You are a brave and tough and lovely woman, my sweet Louise. And yes, that "new language of pain and loss." The illness of someone you love is somehow captured in the new technical vocabulary you’re forced to learn, as well–always an NRA-Rooseveltian soup of acronyms and procedure names and hoped-for test outcomes, packed with descriptors in which only one’s fellow combatants in that same gladiatorial arena are fluent. For me with Lila, PDD-NOS, amygdala, myelinization, hippocampus, OT, sleep-deprived EEG, IEP, thimerosal, propriaception, SIBs… a lexicon of pain and loss that would take hours and days to explain.

    I want for you both the soft glow of angels to brighten the darkest moments. Good sleep. A gentle balm for your dogged hearts. A fast-forward button, for when things utterly suck.

  5. Alafair Burke

    Louise, I’m so sorry that you and Bruce are going through this. Don’t hesitate to turn to friends for love and support, and that includes all of us here. I’ll be thinking of both of you.

  6. Louise Ure

    Thank you all for such sweet, kind words. We have a radiation appointment first thing this morning, and wouldn’t you know, it’s in the hospital basement where there’s no service for cell phones. I’ll check back in later in the morning, stronger today for your thoughts.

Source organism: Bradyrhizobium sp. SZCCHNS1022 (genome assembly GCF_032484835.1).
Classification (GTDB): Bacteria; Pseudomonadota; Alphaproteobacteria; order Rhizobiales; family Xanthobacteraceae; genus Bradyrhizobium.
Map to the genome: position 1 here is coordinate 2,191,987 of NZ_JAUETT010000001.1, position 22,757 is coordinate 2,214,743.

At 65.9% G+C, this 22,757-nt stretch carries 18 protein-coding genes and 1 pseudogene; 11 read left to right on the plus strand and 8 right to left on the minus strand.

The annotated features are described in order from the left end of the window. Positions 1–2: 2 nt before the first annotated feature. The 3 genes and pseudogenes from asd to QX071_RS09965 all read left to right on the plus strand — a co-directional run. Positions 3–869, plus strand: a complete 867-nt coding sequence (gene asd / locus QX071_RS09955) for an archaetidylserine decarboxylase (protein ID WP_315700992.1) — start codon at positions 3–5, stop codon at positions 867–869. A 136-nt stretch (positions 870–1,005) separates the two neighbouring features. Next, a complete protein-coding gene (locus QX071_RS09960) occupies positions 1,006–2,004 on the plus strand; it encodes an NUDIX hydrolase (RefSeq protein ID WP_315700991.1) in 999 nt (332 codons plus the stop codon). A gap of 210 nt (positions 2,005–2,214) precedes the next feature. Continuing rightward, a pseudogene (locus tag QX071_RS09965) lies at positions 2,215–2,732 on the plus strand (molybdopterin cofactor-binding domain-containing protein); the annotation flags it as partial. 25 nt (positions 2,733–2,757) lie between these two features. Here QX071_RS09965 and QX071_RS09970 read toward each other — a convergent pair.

7. Melanie

    Oh my god, I am so sorry. I’m going through a rough time and haven’t been writing either, but this really puts that in perspective. I’m so glad you have supportive people in your life.

  8. Mari

    WOW! How strong you are to share this with us! Thank you. My prayers are with both of you. Take care of yourselves and God love you.

  9. Ruth

    I was in that same situation for a year; it wasn’t my husband, it was my father, a very healthy 66 year old man -healthy except for an esophagus cancer, of course. You’re in my thoughts. It’s hard. I can’t think of anything to say.

    Stay tough.

  10. Stephen Jay Schwartz